Russian Drones Take to the Skies of Syria

al-Assad International Airport

Russia’s military buildup in Syria continues at a rapid clip, with dozens of attack planes and helicopters already in position, along with two new bases appearing on the Mediterranean coast. On Tuesday, it was reported that Russian drone aircraft have taken to the skies over Syria.

Two U.S. officials spoke to Reuters about the drones, but could not confirm the number of missions they have flown, or whether they were armed.

“The beginning of Russian drone flights underscored the risks of U.S.-led coalition planes and Russian aircraft operating within Syria’s limited airspace, without agreeing on coordination or objectives in Syria’s civil war,” Reuters reported.

The Pentagon refused to answer questions about the drone flights at a press conference, while the White House comically declared “Moscow’s intentions were unclear,” and said it found the Russian military buildup “troubling.”

“We’ve made clear both in public and in private that doubling down on supporting Assad is a losing bet,” said White House spokesman Josh Earnest.

“We are keenly aware of what is happening there. We continue to believe that anything that’s done in support of the Assad regime, particularly militarily, is counter-productive and risks worsening an already bad situation,” said Pentagon spokesman Capt. Jeff Davis on Monday.

Meanwhile, Russia’s inventory at its main Syrian airbase grew to “over 25 fighter and attack aircraft, 15 helicopters, nine tanks, three surface-to-air missile systems and at least 500 personnel on the ground in Syria,” according to CNN.

A Fox News report says the planes include Sukhoi Su-27 “Flanker,” Su-25 “Frogfoot,” and Su-24 “Fencer” jets. The Frogfoot is used for close air support, while the Fencer is an advanced all-weather front-line bomber.  They probably won’t be delivering strongly worded letters to whoever Russia has been scoping out with those drones.

The Wall Street Journal reports on Russian expansion beyond the airbase in Latakia where all those fighters, choppers, tanks, and presumably drones are based. Satellite images from mid-September “show development of a weapons depot and military facility north of Latakia, suggesting that Russia is preparing to place troops in both places.” The sites have sprouted a bumper crop of the tents favored by Russian troops, as well as building construction and development of the grounds.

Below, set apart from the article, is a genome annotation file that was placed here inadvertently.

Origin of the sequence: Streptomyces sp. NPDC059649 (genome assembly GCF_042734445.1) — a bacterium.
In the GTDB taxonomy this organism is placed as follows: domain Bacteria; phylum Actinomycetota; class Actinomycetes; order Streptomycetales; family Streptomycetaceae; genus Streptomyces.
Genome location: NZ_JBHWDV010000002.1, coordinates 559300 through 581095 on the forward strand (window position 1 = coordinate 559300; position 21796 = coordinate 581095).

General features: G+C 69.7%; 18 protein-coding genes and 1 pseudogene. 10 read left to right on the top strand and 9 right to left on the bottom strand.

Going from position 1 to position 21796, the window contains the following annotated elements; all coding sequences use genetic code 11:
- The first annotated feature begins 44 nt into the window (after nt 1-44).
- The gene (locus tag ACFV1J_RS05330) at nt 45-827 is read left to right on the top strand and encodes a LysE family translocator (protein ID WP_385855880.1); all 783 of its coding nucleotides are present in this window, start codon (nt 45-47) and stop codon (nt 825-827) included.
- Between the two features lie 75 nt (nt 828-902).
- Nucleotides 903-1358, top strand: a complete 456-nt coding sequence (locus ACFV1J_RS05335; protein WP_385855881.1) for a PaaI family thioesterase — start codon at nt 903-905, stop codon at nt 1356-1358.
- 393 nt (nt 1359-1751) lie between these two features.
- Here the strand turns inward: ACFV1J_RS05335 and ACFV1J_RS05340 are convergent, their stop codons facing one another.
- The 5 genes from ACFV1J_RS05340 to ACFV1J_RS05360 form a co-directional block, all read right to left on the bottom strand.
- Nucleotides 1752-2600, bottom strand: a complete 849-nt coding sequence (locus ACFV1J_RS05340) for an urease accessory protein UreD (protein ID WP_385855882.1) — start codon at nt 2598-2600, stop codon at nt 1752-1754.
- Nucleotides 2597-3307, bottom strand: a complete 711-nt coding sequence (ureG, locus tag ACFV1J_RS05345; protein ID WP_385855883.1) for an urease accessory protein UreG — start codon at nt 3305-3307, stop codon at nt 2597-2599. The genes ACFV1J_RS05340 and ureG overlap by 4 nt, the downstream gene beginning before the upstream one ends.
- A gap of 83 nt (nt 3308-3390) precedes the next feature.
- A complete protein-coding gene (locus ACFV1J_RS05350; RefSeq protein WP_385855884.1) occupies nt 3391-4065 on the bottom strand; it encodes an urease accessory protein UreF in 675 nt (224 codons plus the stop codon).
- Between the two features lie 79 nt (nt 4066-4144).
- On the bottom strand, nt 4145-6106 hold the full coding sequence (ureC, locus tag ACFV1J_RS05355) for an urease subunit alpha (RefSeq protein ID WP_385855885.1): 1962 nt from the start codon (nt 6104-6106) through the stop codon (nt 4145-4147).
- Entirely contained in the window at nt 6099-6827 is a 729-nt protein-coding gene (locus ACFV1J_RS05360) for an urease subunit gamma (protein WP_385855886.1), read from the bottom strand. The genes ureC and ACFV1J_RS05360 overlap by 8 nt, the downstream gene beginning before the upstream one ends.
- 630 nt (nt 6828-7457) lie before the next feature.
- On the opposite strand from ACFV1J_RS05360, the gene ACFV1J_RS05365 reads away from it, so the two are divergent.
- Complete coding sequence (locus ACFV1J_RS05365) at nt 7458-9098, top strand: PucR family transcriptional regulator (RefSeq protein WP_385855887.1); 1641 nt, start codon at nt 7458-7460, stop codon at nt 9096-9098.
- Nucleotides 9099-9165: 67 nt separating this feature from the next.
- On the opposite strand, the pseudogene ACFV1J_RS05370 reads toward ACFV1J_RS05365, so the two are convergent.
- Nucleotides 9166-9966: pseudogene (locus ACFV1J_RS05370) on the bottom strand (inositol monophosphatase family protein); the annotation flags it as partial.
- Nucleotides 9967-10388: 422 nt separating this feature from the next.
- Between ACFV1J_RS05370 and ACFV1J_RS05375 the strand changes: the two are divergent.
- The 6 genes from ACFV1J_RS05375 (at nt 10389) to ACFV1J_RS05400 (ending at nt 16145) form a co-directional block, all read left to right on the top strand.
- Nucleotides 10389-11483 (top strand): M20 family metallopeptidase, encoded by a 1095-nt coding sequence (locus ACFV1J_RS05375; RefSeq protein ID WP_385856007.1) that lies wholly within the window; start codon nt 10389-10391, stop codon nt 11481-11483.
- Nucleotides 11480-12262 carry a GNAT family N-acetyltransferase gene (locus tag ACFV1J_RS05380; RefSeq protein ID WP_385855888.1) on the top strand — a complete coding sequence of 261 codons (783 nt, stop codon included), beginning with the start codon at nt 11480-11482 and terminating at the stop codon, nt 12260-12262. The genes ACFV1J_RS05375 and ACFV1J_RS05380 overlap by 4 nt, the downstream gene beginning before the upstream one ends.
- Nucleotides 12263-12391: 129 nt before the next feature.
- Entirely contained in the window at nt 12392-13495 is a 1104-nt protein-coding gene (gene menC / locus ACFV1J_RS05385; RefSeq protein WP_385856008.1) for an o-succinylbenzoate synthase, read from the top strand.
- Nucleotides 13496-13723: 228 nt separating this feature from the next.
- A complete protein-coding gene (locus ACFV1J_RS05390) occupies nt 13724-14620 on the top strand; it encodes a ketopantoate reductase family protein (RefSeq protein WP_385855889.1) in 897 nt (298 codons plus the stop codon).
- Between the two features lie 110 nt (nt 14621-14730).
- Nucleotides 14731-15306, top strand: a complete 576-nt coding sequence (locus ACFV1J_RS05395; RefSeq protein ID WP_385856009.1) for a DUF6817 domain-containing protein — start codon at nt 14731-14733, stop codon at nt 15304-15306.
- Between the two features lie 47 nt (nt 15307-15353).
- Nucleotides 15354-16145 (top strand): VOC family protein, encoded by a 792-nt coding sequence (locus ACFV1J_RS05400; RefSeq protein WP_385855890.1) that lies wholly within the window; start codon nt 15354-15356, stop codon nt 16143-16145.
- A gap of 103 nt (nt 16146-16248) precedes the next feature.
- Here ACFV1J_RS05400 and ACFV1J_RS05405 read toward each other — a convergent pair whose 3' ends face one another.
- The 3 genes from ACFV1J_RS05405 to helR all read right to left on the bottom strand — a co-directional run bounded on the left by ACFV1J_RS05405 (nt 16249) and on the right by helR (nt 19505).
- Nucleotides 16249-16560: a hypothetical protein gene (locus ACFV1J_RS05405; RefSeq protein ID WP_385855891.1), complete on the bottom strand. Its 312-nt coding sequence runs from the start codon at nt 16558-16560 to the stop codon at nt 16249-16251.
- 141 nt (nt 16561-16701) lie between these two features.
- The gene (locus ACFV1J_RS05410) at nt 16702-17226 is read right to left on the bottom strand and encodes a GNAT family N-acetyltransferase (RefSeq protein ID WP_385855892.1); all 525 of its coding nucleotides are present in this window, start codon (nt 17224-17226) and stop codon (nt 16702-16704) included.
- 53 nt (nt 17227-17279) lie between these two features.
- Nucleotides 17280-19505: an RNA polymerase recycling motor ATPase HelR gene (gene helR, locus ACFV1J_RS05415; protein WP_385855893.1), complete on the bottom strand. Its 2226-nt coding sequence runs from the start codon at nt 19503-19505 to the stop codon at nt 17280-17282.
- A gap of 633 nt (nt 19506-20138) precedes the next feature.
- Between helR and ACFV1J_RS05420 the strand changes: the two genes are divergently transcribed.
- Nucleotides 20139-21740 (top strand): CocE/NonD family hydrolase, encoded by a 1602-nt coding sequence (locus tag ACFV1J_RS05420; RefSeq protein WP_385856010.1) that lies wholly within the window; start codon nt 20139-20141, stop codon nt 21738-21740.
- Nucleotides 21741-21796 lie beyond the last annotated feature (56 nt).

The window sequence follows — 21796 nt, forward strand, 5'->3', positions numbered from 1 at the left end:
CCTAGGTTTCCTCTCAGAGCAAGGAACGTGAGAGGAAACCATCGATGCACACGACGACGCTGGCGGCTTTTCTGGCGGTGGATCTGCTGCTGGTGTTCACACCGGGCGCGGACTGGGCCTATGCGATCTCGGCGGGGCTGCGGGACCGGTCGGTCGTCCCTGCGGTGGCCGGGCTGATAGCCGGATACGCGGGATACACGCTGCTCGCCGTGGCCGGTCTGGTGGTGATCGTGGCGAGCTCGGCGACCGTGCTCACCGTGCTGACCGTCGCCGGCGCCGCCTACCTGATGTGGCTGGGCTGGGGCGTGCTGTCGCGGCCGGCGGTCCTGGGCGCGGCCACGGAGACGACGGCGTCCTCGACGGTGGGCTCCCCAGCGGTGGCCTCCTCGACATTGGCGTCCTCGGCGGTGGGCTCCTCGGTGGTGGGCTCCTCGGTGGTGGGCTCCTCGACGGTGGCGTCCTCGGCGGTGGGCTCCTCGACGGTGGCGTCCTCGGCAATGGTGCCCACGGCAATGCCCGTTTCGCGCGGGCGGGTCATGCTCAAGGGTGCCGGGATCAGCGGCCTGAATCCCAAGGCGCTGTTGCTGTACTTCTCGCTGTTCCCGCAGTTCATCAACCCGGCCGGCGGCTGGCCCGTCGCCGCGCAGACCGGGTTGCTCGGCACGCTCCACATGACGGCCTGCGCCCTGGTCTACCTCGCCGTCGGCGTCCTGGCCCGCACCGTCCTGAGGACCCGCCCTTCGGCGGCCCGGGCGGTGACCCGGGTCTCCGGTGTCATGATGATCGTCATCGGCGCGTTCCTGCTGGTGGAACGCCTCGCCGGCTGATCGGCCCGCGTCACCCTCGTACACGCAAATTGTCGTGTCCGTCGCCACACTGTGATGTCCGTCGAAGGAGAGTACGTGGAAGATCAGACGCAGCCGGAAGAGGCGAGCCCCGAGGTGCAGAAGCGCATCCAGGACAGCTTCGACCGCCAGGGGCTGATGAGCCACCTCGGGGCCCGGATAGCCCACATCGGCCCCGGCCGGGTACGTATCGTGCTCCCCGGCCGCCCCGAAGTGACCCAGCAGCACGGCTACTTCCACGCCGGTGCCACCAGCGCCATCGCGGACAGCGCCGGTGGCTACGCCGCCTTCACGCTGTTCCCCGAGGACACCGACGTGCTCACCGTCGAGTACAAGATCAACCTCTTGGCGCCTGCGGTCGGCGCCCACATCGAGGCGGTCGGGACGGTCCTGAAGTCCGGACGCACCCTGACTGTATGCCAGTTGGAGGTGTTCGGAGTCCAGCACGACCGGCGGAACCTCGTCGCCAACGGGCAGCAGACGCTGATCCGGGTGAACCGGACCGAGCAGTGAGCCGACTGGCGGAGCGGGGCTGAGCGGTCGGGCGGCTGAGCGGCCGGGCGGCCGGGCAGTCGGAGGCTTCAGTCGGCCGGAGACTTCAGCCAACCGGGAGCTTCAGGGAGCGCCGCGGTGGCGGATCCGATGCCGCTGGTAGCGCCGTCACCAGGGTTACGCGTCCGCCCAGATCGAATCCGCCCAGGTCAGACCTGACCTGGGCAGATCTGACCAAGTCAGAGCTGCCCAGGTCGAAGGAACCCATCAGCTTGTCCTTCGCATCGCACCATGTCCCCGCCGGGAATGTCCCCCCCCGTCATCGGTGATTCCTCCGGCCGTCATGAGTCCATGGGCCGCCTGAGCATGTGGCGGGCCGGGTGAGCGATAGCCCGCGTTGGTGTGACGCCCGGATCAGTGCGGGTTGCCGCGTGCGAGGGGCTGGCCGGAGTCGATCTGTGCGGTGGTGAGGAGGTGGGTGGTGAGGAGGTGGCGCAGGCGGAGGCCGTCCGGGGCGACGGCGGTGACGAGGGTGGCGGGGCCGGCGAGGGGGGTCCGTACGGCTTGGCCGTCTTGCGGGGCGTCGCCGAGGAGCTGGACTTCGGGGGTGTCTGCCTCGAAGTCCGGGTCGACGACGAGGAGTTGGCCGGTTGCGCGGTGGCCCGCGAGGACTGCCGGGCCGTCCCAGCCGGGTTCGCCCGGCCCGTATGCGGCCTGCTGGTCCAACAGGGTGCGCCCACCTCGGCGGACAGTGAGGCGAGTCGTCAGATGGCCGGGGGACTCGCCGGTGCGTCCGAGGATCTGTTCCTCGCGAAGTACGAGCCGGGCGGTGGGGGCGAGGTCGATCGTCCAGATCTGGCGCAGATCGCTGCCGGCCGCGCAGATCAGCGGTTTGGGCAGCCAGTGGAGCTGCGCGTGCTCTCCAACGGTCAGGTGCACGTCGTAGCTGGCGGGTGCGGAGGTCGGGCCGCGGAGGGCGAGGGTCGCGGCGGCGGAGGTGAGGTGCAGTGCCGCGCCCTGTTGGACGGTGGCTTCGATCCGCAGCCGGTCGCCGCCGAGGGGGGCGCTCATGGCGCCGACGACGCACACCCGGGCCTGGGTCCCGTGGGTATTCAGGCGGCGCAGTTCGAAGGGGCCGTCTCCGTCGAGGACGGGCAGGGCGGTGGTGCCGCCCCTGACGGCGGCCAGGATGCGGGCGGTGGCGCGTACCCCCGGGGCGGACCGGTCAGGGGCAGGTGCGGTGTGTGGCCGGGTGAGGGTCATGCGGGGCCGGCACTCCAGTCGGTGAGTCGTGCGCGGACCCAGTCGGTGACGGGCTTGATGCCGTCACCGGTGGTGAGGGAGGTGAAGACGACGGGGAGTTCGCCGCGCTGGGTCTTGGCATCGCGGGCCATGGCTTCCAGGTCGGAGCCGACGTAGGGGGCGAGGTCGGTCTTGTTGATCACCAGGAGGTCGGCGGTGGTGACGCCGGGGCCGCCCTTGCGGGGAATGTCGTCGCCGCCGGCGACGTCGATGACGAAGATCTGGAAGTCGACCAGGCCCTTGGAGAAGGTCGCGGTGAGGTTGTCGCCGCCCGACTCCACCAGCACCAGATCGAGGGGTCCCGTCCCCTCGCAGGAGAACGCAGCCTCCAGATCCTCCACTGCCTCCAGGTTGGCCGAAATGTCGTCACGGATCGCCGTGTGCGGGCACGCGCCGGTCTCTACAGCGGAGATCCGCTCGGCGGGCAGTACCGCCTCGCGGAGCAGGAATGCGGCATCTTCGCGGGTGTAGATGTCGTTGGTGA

On the other side of Latakia, 60 miles south down the coast, lies the port of Tartus, which hosts Russia’s only Mediterranean naval base.

The Russians would appear to have the pretext they need for military action against Syria, following what they described as a mortar attack by Syrian rebels on the Russian embassy in Damascus. “We expect a clear position in regard of this terrorist act from all members of the international community, including regional parties. This requires not only words, but also concrete actions,” thundered the Russian Foreign Ministry.

The WSJ notes that Russia “has shown little indication it is prepared to work with the U.S. in battling the Islamic State in Syria.” Why should they? Obama has botched the war against ISIS as thoroughly as possible, and left the entire Middle East in ruins. His idea of an anti-ISIS strategy is to blow $500 million on training a few dozen proxy fighters, and throwing them into a meat grinder.

There will be some official Administration harrumphing about Russia intervening in Syria, but they will not mention President Obama’s blustery threats to remove Assad from office, and as long as Vladimir Putin can stabilize the situation while perpetrating fewer war crimes than Assad does, many in Washington will be privately grateful for Russia taking charge of the situation. No one in Barack Obama’s orbit understands, or cares, how devastating this will be for American influence in the region going forward.


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